During a revolution, young Marisol is forced to flee the life she knows and loves in vibrant Cuba, leaving her parents and most of her treasured belongings behind. Marisol struggles to adapt to life in America with just one doll and her favorite white dress. But Marisol soon realizes that what she didn’t leave behind is her powerful confidence and ingenuity.
Both timely and timeless, Marisol’s Dress is inspired by the journey of author and artist EMYO’s own family. Featuring the lively impressionist art of EMYO herself, this book leaves young readers moved to face hardship with the courage and creativity of Marisol.
My Name Is Maria Isabel
‘My Name Is Maria Isabel,’ written by Alma Flor Ada and Illustrated by K. Dyble Thompson, was such a remarkable story that opened our eyes and hearts to the meaning of our names. While we have discussed numerous times with Isabella, particularly why she has the name she has, this story brought a new light to the meaning of names and how important they are for most people.
Our names are links to our culture, ancestors, family, and beliefs. This book teaches sensitivity, especially when it comes to cultural differences. Maria Isabel is a great conversation starter. For example, being afraid to share your troubles at school with your family. A conversation such as what could have happened had Maria Isabel just told her family or teacher what was happening. I highly recommend it for teachers and for books for parents to read with children.
My Name is Celia: The Life of Celia Cruz
‘My Name is Celia, The Life of Celia Cruz,’ written by Monica Brown, and illustrated by Rafael Lopez, is an inspirational tale of Celia Cruz’s life. Born in Havana, Cuba. Celia Cruz was among the most popular Salsa performers, recording 23 gold records with legendary Tito Puente. Overcoming adversity such as not being allowed to sing in certain places because of the color of her skin and relocating from her native country to America. Her life was not easy. Nothing was handed to her. She worked hard, and her talent was recognized. The writing and art in this book are outstanding. The images are bright and colorful, just like Celia and her music. The rhythmic text guides us on the journey of Celia’s life. Monica strikes gold again with this book. Check out this book to introduce your little one to Celia Cruz.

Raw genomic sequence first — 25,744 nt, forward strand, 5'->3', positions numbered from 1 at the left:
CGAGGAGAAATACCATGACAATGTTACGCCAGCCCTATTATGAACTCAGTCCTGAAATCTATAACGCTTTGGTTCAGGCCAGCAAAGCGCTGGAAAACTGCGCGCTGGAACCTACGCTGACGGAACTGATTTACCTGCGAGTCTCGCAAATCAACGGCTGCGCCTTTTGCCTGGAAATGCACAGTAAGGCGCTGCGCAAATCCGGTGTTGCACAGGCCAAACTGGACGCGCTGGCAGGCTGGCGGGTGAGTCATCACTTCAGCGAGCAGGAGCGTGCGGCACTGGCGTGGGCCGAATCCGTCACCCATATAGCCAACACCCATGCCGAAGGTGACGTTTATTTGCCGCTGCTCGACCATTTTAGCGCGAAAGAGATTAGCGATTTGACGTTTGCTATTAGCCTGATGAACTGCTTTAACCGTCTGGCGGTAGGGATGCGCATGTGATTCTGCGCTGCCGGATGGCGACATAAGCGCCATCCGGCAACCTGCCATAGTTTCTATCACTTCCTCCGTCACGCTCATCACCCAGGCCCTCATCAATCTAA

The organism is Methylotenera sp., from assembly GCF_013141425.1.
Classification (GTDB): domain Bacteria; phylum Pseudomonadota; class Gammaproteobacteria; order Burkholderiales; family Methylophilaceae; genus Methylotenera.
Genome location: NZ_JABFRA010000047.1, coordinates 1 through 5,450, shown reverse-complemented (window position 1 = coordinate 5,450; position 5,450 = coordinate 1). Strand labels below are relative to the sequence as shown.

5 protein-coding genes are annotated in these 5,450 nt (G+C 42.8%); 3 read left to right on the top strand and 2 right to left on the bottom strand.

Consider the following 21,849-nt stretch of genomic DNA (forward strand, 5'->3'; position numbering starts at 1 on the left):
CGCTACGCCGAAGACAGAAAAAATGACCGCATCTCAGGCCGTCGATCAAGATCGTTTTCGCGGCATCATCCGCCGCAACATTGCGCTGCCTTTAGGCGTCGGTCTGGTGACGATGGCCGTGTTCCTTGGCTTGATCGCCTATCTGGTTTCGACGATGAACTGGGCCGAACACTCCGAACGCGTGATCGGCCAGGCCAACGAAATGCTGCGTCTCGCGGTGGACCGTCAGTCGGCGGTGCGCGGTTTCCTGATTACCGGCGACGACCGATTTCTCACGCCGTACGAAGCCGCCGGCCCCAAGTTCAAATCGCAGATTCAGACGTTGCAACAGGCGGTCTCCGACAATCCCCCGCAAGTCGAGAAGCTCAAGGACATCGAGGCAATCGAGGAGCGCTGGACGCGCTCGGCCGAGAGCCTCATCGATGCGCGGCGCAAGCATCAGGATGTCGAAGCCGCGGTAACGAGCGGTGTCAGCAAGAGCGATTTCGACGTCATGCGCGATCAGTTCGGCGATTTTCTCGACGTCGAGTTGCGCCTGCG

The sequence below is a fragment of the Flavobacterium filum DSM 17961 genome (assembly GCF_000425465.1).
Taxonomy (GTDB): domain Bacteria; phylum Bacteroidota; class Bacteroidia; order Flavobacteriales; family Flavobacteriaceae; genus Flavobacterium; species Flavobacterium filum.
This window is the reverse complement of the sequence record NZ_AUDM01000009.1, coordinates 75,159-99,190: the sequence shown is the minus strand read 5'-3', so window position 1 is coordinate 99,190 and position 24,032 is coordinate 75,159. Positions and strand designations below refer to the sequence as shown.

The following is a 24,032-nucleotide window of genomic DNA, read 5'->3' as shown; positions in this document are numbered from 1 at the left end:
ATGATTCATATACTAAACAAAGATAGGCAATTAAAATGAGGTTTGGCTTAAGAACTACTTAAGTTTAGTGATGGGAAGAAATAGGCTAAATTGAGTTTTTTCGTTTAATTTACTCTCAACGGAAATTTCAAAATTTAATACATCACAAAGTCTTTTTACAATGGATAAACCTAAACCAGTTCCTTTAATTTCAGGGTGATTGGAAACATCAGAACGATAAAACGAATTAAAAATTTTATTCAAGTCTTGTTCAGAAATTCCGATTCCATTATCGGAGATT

Brick by Brick
Papi is a bricklayer who works hard daily to help build the city brick by brick. His son, Luis, works hard too–in school, book by book. Papi climbs scaffolds, makes mortar, and shovels sand. Luis climbs on the playground and molds clay into tiny bricks to make buildings, just like Papi. Together, they dream big about their future as they work to make those dreams come true. And then, one Saturday, Papi surprises Luis with something special he’s built for their family, brick by brick.
Carmen Learns English
‘Carmen Learns English,’ by Judy Cox tells a story about Carmen’s first day of school, which can be scary, especially when you don’t speak English, and no one else speaks your language. Carmen only speaks Spanish. Her teacher and classmates speak English. She ends up teaching the class Spanish words and Numbers and learning English. A fun read!
My Name is Gabito
Can you imagine a shipwrecked sailor living on air and seaweed for eight days? Can you imagine a trail of yellow butterflies fluttering their wings to songs of love? Once, there was a little boy named Gabito who could. Gabriel Garcia Marquez is perhaps one of the most brilliant writers of our time. He is a tremendous figure, enormously talented, and unabashedly admired. This is his story, lovingly told, for children to enjoy. Using the imagery from his novels, Monica Brown traces the novelist’s life in this creative nonfiction picture book from his childhood in Colombia to today. This story is about an inspiring life full of imagination and beauty.
My Name Is Gabriela/Me llamo Gabriela
Gabriela Mistral loved words and sounds and stories. Born in Chile, she would grow to become the first Nobel Prize-winning Latina woman in the world. As a poet and a teacher, she inspired children across many countries to let their voices be heard. This beautifully crafted story, where words literally come to life, is told with the rhythm and melody of a poem. The second in Luna Rising’s bilingual storybook biography series. My Name is Gabriela/Me llamo Gabriela is beautiful tribute to a woman who taught us the power of words and the importance of following our dreams. The story of Gabriela Mistral will continue to inspire children everywhere.